In 2017, legislators in 16 states considered bills focusing on transgender individuals’ use of bathrooms. The states included Alabama, Arkansas, Illinois, Kansas, Kentucky, Minnesota, Montana, New York, South Carolina, South Dakota, Tennessee, Texas, Virginia, Washington, and Wyoming ( Kralik, 2017
George B. Cunningham, Erin Buzuvis, and Chris Mosier
Bethany Alice Jones, Emma Haycraft, Walter Pierre Bouman, and Jon Arcelus
also been found to alleviate mental health problems, particularly depression and anxiety. 3 – 7 In light of this, physical activity may be beneficial for populations that are vulnerable to mental health problems. One of these vulnerable populations is transgender people who experience incongruence
Transgender people are increasingly tolerated, and sometimes even actively celebrated, within contemporary Western popular culture. However, despite the broader political movement against gender-based discrimination, transgender people’s participation in élite sport remains contentious. Although American transgender professional tennis player Renee Richards drew attention to transgender athletes as early as the mid-1970s, even major sports organizations such as the International Olympic Committee (IOC) struggle to formulate fair and consistent gender policies. This article discusses the specific case of transgender players in men’s netball in New Zealand, a somewhat uniquely gendered sport, as a means of understanding emerging issues surrounding transgender athletes’ participation in sport more broadly.
This article examines developments in gender policies in sport in relation to recent changes in transsexual rights legislation and gender identity activism. The Gay Games has developed a gender identity policy about “men, women, transgender and intersex” athletes. In 2004, the International Olympic Committee (IOC) introduced the Stockholm Consensus on sex reassignment surgery to allow “transsexual” athletes to compete at the Olympics. These developments do not indicate an overall increase in the acceptance of gender variance in the world of sport; rather, there has been ongoing resistance to inclusive gender policies in mainstream sport organizations. I argue this resistance is based on anxieties about the instability of the male/female gender binary and the emergence of queer gender subjectivities within women’s, gay, and mainstream sporting communities.
Elena López-Cañada, José Devís-Devís, Alexandra Valencia-Peris, Sofía Pereira-García, Jorge Fuentes-Miguel, and Víctor Pérez-Samaniego
, anxiety, and various addictions. 5 – 7 Trans or transgender people are those persons whose gender identities do not match the gender they were assigned at birth based on their biological anatomy. In its broader sense, they are used as umbrella terms encompassing a large number of identities related to
Tamar Z. Semerjian and Jodi H. Cohen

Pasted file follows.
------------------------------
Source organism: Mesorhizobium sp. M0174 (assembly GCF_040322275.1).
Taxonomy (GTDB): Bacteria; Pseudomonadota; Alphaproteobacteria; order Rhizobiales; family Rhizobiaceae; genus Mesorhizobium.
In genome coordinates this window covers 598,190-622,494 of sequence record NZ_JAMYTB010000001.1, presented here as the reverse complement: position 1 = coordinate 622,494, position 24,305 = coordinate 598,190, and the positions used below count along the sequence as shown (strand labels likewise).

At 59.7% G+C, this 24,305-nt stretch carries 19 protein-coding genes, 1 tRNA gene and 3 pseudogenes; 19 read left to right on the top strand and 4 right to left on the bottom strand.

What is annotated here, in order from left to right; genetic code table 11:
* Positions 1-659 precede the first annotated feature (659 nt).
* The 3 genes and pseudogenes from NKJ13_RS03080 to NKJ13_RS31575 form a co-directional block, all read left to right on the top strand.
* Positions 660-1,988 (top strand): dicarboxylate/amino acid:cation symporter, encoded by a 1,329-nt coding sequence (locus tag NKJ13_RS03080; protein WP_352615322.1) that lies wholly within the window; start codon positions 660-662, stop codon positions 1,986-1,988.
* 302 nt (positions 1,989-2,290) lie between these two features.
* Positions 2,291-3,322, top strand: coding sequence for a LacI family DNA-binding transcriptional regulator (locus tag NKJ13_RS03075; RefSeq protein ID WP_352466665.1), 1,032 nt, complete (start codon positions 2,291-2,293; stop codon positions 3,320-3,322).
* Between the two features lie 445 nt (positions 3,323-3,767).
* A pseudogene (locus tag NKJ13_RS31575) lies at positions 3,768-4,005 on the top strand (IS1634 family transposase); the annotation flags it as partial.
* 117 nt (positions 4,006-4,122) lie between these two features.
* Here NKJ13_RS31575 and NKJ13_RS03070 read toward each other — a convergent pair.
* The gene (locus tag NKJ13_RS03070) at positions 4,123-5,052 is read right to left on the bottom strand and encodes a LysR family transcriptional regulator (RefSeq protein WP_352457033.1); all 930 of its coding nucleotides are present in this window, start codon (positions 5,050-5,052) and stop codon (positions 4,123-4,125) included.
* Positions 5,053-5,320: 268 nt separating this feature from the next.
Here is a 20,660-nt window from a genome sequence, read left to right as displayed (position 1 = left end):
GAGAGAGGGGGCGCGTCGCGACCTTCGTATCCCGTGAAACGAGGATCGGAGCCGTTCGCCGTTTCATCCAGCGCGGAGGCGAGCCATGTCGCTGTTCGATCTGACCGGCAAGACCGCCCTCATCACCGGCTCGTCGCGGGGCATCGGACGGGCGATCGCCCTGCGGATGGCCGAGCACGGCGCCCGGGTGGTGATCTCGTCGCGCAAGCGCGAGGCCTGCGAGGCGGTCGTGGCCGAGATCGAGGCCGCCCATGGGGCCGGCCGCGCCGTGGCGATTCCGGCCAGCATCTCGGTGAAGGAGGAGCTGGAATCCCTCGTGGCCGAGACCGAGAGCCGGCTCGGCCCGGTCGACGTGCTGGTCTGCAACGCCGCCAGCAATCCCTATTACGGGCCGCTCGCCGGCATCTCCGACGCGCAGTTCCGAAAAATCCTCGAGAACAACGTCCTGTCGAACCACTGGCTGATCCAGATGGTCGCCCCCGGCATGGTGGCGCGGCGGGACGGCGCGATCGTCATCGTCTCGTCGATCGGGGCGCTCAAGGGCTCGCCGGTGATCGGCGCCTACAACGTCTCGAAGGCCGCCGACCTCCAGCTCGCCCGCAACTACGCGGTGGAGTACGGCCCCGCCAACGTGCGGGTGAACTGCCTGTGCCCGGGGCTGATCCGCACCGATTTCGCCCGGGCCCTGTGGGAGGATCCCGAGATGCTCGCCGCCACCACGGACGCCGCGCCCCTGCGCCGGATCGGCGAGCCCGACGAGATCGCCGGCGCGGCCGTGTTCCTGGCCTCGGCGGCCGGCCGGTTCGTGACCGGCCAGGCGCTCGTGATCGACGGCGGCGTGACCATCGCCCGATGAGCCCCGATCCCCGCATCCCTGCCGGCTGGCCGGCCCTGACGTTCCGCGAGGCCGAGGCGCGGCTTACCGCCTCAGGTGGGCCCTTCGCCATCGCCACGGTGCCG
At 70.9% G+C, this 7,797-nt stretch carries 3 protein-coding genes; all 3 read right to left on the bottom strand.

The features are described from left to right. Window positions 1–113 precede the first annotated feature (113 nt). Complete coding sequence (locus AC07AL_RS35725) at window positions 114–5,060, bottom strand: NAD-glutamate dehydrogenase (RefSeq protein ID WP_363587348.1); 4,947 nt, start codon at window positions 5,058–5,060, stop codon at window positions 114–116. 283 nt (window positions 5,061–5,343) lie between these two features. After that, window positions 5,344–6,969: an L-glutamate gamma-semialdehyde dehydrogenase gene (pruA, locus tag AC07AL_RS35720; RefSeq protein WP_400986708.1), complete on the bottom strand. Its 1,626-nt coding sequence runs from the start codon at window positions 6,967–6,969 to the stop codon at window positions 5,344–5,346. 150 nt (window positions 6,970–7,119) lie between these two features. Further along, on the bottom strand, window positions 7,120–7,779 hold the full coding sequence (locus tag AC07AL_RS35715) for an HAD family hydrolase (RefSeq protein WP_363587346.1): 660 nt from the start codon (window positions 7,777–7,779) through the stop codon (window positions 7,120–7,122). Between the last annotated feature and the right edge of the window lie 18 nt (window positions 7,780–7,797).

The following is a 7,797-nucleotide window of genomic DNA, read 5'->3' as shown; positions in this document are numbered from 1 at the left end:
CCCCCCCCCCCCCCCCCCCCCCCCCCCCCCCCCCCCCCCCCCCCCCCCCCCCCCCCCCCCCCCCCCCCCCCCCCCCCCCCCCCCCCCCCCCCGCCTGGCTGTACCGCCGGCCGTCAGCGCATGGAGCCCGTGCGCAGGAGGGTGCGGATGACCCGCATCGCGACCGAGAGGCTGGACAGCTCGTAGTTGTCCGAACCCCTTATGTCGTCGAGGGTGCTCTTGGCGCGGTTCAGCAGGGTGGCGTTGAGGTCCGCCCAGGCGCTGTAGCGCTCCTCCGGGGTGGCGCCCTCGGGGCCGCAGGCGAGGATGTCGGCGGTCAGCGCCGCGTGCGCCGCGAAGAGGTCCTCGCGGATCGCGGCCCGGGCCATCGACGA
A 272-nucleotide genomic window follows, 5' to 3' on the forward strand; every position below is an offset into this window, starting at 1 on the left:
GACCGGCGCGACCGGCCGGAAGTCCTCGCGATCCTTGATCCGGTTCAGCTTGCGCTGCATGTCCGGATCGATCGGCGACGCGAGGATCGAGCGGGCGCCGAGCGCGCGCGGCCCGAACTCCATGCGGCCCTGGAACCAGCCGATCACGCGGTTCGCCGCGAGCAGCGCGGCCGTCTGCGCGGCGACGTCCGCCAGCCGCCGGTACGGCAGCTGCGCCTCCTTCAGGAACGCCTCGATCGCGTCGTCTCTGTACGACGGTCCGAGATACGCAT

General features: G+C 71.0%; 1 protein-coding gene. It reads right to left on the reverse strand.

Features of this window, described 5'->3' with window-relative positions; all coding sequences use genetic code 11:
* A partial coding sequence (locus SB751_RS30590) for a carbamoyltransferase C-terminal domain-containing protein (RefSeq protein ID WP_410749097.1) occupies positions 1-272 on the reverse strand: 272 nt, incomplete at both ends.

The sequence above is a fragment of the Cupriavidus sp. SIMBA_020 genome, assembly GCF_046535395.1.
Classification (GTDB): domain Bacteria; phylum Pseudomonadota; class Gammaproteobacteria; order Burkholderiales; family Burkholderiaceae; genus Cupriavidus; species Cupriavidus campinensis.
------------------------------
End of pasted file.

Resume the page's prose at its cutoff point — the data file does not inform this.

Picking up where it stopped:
Viviane K. Namaste (2000) argues that trans-individuals have been culturally erased and rendered invisible. She contends that academics should begin to explore the realities of transgender individuals’ lives. Transgender identified athletes have begun to garner more media attention in recent years, particularly with the 2004 International Olympic Committee’s ruling allowing transgender athletes to participate in the Olympics. Despite this increasing media attention, there is a considerable lack of academic work focusing on the experiences of transgender athletes, as well as a paucity of any serious theoretical consideration of these experiences. The purpose of this paper is to present trans athletes’ narratives of their sport participation, with attention to how gender identity and performance was or was not a part of this participation. Semi-structured interviews were conducted with four trans identified athletes. The narratives of these athletes portray a way of thinking about gender as a category that is transmutable, unstable, and constantly written and rewritten through embodied performances. Queer theory will serve as the theoretical perspective used to analyze these narratives.
Shannon S.C. Herrick and Lindsay R. Duncan
fellow patrons ( Fusco, 2006b ; Sykes, 2011 ). LGBTQ+ is an acronym used to acknowledge lesbian, gay, bisexual, transgender, queer, and other communities that do not adhere to cis-heterosexist assumptions ( Griffith et al., 2017 ). “Transgender” is an umbrella term that can be used to describe any
George Cunningham and E. Nicole Melton
The purpose of this study was to examine parents’ supportive attitudes toward lesbian, gay, bisexual, and transgender (LGBT) coaches, as well as the sources of that support. The authors drew from the model of dual attitudes and a multilevel framework developed for the study to guide the analyses. Interviews were conducted with 10 parents who lived in the southwest United States. Analysis of the data revealed three different types of support: indifference, qualified support, and unequivocal support. Further analyses provided evidence of multilevel factors affecting the support, including those at the macro-level (religion), the meso-level (parental influences and contact with sexual minorities), and the micro-level (affective and cognitive influences) of analysis. Theoretical implications and contributions of the study are discussed.
Cathryn B. Lucas-Carr and Vikki Krane
Shannon S.C. Herrick and Lindsay R. Duncan
these “isms” for people belonging to minority groups in a society that favors the “majority” ( Meyer, 2003 ) or those in positions of power. It is well documented that individuals who belong to LGBTQ+ (lesbian, gay, bisexual, transgender, queer, etc.) communities experience LGBTQ+-specific minority